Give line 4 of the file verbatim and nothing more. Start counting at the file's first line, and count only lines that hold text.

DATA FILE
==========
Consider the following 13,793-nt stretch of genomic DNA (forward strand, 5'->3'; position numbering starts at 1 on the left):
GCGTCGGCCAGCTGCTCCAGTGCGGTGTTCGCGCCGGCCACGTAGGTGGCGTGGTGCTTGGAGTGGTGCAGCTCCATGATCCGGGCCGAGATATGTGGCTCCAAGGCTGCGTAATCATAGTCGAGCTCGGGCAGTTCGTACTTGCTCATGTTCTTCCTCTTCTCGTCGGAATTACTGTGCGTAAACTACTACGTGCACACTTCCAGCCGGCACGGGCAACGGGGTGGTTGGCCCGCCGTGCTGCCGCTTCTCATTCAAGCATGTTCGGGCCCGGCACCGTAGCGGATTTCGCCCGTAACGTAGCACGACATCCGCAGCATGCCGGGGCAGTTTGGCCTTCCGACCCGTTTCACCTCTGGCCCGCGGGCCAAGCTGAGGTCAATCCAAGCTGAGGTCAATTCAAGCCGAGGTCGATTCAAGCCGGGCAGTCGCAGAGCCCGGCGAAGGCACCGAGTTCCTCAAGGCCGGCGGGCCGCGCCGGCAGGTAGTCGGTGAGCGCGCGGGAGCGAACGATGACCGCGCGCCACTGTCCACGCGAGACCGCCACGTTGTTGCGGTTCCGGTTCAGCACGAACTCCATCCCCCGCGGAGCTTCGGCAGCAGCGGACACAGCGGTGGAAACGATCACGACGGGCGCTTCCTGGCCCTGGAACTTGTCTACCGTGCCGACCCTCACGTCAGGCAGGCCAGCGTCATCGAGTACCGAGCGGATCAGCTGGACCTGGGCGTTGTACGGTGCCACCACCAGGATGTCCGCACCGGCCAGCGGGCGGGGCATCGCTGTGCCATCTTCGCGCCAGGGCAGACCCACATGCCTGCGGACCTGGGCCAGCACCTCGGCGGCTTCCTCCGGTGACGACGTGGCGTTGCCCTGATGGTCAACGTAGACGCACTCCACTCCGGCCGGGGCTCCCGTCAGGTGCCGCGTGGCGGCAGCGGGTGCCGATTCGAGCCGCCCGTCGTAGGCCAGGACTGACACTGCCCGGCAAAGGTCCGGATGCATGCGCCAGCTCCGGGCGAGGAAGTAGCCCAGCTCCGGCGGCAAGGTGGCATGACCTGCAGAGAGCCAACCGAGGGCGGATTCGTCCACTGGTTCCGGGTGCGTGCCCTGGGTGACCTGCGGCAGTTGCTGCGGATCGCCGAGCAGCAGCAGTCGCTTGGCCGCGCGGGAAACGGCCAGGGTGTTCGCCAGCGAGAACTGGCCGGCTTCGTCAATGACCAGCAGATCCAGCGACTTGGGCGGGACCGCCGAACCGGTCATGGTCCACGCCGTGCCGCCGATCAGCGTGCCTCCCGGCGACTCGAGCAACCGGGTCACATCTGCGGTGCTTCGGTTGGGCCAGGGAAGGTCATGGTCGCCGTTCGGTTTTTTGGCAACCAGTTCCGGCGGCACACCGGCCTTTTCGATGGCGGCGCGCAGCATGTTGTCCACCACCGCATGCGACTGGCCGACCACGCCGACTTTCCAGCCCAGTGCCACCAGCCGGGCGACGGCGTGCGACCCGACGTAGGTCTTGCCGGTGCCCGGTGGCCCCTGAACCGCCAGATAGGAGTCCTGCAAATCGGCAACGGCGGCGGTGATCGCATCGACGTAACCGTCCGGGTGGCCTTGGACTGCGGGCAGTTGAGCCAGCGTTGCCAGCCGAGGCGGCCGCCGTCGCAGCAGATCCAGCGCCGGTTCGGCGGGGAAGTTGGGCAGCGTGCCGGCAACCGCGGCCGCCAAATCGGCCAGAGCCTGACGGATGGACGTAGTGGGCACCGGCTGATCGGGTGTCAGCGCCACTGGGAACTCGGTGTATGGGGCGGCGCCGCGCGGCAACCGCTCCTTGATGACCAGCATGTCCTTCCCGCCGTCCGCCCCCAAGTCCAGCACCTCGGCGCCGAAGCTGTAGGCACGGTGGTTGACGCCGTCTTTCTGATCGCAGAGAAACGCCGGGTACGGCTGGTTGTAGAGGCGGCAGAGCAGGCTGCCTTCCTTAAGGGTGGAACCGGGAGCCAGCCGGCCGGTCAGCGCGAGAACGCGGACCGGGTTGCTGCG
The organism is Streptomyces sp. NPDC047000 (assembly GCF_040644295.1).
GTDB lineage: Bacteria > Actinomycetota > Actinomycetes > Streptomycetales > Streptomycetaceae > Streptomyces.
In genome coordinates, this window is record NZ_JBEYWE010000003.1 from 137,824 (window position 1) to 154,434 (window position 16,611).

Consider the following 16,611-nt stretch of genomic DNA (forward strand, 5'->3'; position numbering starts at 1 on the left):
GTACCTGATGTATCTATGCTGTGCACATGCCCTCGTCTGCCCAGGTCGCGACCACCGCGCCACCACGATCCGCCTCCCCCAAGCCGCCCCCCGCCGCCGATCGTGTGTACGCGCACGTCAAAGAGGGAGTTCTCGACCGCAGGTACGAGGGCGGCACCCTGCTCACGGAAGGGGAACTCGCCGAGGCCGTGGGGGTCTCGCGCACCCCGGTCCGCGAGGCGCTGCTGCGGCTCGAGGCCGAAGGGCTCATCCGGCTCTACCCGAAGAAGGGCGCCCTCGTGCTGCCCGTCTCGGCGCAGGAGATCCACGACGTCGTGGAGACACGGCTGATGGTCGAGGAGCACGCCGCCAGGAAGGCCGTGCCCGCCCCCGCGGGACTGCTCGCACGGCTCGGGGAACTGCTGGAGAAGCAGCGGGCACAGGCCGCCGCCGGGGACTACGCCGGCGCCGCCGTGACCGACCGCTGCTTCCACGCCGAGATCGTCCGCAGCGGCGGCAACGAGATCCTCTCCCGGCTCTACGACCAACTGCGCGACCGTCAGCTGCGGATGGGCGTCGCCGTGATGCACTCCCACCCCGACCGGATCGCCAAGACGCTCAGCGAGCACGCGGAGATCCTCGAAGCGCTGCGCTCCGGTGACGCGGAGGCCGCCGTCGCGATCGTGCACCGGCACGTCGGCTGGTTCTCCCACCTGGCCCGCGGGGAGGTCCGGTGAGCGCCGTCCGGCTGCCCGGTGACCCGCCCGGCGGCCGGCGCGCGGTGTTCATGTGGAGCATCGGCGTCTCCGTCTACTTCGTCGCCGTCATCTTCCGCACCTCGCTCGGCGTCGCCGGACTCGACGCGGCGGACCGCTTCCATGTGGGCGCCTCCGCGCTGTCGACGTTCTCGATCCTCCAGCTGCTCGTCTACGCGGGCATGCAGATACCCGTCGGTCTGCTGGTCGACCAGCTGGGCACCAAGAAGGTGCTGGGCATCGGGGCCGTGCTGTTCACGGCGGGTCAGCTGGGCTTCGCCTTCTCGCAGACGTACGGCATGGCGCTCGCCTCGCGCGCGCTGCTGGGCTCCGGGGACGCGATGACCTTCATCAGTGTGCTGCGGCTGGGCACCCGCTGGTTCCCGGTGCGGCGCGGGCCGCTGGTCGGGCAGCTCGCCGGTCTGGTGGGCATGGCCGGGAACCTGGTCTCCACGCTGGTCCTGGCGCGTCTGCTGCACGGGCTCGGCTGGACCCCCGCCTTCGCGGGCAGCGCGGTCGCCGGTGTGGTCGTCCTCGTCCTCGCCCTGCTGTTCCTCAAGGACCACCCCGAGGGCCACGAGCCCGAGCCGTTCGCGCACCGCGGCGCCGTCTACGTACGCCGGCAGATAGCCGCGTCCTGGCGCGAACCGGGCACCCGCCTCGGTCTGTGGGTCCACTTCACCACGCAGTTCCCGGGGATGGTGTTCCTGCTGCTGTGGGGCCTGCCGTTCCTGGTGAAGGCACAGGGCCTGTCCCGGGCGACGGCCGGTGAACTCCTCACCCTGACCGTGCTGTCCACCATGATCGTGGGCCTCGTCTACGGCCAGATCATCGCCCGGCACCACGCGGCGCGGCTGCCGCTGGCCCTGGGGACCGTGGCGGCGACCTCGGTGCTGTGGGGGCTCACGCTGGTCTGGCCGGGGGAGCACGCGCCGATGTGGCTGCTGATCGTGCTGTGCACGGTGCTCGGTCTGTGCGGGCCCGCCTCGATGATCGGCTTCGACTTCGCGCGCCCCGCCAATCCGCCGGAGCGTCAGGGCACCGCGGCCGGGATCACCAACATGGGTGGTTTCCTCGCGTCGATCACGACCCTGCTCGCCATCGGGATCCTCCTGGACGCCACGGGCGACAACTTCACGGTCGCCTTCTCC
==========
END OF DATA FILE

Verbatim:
GTDB lineage: Bacteria > Actinomycetota > Actinomycetes > Streptomycetales > Streptomycetaceae > Streptomyces.